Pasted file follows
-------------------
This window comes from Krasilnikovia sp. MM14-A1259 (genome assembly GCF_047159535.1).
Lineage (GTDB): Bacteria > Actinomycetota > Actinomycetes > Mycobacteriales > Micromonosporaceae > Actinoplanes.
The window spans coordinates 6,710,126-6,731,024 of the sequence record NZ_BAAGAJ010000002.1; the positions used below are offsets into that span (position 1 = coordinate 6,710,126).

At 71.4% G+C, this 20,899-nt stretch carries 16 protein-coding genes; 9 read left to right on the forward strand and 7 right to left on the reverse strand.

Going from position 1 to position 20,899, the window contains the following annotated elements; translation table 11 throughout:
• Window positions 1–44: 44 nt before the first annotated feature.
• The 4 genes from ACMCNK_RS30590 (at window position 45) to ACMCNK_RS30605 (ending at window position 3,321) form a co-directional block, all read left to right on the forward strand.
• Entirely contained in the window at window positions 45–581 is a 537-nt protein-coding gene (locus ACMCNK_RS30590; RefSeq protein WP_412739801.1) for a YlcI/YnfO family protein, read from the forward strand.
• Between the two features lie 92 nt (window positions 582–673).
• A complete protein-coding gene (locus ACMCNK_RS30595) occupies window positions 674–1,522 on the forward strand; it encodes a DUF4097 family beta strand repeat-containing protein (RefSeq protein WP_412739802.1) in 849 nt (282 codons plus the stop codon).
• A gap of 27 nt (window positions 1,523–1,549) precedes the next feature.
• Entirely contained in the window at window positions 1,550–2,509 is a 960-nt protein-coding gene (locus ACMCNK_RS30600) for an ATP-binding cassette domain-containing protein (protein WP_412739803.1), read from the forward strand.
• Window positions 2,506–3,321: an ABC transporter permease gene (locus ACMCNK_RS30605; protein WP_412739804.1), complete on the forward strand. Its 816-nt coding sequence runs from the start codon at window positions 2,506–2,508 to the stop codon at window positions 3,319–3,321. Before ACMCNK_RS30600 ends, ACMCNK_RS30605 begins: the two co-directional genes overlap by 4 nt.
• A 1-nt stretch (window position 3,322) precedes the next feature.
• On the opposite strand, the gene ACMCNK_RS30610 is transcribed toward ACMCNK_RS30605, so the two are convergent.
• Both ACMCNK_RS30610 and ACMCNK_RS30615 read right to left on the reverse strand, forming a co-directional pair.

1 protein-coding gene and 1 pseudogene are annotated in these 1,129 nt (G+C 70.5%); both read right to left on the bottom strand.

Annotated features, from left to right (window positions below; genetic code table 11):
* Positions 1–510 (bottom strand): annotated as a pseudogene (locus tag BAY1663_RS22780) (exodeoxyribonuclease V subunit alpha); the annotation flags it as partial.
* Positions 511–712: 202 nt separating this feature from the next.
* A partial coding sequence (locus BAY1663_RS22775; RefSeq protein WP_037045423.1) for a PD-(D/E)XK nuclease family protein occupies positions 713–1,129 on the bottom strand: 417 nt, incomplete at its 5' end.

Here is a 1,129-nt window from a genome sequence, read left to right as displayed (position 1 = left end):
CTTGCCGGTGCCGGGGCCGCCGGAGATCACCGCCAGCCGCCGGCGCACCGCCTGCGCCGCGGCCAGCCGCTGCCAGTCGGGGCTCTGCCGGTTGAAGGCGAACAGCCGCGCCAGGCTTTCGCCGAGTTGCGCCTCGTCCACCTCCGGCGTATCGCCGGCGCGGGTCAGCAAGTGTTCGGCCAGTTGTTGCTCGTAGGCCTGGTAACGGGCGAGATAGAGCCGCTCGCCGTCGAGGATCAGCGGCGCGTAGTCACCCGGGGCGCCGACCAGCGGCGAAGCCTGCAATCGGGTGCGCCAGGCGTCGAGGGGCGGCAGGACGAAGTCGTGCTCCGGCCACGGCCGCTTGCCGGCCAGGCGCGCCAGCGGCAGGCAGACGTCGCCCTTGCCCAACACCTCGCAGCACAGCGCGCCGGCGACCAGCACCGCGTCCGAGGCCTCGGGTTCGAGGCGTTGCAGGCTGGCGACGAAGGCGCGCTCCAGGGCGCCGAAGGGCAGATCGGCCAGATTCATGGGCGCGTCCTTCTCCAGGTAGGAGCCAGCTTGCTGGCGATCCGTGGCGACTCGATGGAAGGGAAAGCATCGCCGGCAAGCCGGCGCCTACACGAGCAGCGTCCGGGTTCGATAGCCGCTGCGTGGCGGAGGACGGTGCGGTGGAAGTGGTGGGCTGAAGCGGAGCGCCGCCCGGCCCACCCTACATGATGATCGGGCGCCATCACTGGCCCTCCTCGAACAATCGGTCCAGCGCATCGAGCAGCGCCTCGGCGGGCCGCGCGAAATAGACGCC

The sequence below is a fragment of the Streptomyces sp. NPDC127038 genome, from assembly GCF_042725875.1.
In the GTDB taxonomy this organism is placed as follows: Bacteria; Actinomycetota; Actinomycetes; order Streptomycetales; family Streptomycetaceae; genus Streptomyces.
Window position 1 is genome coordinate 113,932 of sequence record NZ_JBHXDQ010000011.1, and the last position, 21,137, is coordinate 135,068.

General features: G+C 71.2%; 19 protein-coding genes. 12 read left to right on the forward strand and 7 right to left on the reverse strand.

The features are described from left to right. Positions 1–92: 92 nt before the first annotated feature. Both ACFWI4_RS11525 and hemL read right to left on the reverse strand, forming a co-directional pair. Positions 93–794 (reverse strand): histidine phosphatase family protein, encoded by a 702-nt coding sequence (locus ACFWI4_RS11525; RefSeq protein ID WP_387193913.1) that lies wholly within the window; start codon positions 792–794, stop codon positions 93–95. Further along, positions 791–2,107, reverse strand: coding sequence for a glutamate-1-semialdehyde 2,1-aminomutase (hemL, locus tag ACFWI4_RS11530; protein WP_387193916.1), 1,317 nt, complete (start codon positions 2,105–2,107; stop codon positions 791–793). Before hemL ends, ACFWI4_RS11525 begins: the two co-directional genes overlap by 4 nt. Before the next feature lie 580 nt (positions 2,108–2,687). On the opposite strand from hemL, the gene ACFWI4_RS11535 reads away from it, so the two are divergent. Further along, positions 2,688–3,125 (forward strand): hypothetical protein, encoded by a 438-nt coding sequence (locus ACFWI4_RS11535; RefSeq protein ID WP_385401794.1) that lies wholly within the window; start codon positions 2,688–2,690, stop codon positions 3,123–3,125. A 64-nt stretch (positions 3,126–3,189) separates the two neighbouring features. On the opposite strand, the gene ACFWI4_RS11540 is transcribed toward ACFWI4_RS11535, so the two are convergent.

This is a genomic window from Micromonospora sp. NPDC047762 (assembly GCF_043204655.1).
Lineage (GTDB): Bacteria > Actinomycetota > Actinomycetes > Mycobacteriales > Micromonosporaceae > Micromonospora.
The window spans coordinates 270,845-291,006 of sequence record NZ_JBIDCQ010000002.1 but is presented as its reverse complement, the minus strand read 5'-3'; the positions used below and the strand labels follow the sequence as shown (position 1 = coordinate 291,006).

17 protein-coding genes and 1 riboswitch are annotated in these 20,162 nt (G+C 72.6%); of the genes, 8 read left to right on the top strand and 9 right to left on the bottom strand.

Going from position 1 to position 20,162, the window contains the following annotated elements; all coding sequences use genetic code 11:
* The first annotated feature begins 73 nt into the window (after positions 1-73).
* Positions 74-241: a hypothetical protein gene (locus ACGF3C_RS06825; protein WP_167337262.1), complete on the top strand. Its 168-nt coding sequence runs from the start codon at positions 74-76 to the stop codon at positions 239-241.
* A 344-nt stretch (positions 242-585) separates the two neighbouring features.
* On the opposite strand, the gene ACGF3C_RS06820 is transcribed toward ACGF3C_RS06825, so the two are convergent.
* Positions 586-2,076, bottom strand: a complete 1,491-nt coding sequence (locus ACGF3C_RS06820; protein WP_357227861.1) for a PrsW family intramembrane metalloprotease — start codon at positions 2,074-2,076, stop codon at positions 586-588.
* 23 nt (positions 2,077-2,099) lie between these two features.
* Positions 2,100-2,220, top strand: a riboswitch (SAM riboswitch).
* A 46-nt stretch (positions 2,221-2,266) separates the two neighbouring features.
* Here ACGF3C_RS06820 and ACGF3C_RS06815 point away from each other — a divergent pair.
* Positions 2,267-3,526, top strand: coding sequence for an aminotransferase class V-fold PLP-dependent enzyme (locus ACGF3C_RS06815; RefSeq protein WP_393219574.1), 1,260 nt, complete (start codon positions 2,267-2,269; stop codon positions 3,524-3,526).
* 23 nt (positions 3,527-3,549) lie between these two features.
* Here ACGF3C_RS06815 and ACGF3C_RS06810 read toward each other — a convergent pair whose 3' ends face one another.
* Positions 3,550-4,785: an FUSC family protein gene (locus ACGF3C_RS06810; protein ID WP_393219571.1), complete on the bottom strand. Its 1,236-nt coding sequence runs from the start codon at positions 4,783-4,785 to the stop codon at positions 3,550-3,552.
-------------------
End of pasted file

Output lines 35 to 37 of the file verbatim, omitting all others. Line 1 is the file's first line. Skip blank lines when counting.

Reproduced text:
* Positions 74-241: a hypothetical protein gene (locus ACGF3C_RS06825; protein WP_167337262.1), complete on the top strand. Its 168-nt coding sequence runs from the start codon at positions 74-76 to the stop codon at positions 239-241.
* A 344-nt stretch (positions 242-585) separates the two neighbouring features.
* On the opposite strand, the gene ACGF3C_RS06820 is transcribed toward ACGF3C_RS06825, so the two are convergent.